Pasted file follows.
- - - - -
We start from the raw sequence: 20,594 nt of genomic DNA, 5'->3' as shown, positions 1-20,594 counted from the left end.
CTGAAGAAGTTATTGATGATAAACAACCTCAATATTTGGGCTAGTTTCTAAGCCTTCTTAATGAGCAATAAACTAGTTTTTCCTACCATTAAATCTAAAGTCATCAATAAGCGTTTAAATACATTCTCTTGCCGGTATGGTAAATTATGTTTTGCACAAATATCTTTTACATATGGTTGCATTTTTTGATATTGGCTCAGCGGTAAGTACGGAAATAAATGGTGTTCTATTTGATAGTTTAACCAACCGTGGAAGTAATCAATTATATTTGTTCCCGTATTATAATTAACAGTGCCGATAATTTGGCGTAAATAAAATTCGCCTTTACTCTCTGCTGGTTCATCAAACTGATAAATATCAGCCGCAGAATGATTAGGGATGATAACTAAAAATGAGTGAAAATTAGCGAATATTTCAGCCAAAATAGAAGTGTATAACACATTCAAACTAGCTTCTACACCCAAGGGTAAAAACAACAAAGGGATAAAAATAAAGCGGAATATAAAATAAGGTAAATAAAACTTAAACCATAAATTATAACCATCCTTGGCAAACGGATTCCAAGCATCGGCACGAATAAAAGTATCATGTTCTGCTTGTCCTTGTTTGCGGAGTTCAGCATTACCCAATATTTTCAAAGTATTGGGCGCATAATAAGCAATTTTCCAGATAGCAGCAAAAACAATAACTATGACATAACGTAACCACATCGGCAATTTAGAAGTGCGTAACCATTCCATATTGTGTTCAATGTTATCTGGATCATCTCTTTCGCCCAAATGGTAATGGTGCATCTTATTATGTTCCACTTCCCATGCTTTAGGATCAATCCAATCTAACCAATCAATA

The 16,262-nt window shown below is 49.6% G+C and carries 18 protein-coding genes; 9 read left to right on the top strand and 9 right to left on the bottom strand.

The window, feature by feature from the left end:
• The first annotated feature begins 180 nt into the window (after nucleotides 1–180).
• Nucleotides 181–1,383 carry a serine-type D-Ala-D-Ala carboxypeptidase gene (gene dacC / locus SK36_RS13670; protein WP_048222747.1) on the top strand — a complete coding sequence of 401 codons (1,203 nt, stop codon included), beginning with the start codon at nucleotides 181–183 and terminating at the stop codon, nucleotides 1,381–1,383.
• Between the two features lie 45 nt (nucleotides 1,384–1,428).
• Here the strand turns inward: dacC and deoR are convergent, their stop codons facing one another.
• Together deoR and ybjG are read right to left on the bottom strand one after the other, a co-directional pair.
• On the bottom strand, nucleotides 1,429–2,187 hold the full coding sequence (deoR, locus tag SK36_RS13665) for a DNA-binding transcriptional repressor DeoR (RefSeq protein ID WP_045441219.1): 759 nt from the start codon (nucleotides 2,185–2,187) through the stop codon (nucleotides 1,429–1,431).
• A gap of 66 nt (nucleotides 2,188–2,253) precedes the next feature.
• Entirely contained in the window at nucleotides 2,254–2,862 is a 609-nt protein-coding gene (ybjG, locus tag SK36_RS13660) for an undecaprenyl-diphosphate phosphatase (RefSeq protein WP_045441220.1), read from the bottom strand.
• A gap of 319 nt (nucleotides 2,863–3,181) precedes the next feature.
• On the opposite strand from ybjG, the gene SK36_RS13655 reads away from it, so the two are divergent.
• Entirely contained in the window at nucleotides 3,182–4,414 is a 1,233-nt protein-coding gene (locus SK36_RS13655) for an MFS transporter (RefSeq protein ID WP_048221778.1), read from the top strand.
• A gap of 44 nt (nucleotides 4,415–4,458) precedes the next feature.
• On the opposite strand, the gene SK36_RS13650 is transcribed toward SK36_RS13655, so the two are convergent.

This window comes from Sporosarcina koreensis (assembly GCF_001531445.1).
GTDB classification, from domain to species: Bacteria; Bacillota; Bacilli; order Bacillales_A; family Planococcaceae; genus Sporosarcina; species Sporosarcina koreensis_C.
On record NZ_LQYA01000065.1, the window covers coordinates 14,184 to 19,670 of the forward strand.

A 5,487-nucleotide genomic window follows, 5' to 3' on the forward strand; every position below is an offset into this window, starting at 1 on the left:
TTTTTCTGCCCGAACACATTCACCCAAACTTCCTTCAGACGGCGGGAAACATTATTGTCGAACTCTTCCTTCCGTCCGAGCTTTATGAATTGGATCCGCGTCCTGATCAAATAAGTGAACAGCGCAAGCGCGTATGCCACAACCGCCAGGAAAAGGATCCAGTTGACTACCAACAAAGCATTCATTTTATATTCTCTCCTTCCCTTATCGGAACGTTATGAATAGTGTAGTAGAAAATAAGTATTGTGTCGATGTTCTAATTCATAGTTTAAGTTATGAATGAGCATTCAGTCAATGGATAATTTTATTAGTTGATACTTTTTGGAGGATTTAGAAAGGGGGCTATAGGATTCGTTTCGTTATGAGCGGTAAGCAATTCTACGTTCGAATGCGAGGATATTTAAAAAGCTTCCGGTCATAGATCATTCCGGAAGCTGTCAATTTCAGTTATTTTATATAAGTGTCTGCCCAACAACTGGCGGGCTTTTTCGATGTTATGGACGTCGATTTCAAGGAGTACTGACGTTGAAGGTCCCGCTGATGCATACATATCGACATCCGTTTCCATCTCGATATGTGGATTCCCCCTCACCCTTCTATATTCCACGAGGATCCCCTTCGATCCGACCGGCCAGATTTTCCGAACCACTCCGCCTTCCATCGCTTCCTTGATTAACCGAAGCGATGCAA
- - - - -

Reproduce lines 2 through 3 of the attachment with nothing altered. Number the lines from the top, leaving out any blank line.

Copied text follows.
CTGAAGAAGTTATTGATGATAAACAACCTCAATATTTGGGCTAGTTTCTAAGCCTTCTTAATGAGCAATAAACTAGTTTTTCCTACCATTAAATCTAAAGTCATCAATAAGCGTTTAAATACATTCTCTTGCCGGTATGGTAAATTATGTTTTGCACAAATATCTTTTACATATGGTTGCATTTTTTGATATTGGCTCAGCGGTAAGTACGGAAATAAATGGTGTTCTATTTGATAGTTTAACCAACCGTGGAAGTAATCAATTATATTTGTTCCCGTATTATAATTAACAGTGCCGATAATTTGGCGTAAATAAAATTCGCCTTTACTCTCTGCTGGTTCATCAAACTGATAAATATCAGCCGCAGAATGATTAGGGATGATAACTAAAAATGAGTGAAAATTAGCGAATATTTCAGCCAAAATAGAAGTGTATAACACATTCAAACTAGCTTCTACACCCAAGGGTAAAAACAACAAAGGGATAAAAATAAAGCGGAATATAAAATAAGGTAAATAAAACTTAAACCATAAATTATAACCATCCTTGGCAAACGGATTCCAAGCATCGGCACGAATAAAAGTATCATGTTCTGCTTGTCCTTGTTTGCGGAGTTCAGCATTACCCAATATTTTCAAAGTATTGGGCGCATAATAAGCAATTTTCCAGATAGCAGCAAAAACAATAACTATGACATAACGTAACCACATCGGCAATTTAGAAGTGCGTAACCATTCCATATTGTGTTCAATGTTATCTGGATCATCTCTTTCGCCCAAATGGTAATGGTGCATCTTATTATGTTCCACTTCCCATGCTTTAGGATCAATCCAATCTAACCAATCAATA

The 16,262-nt window shown below is 49.6% G+C and carries 18 protein-coding genes; 9 read left to right on the top strand and 9 right to left on the bottom strand.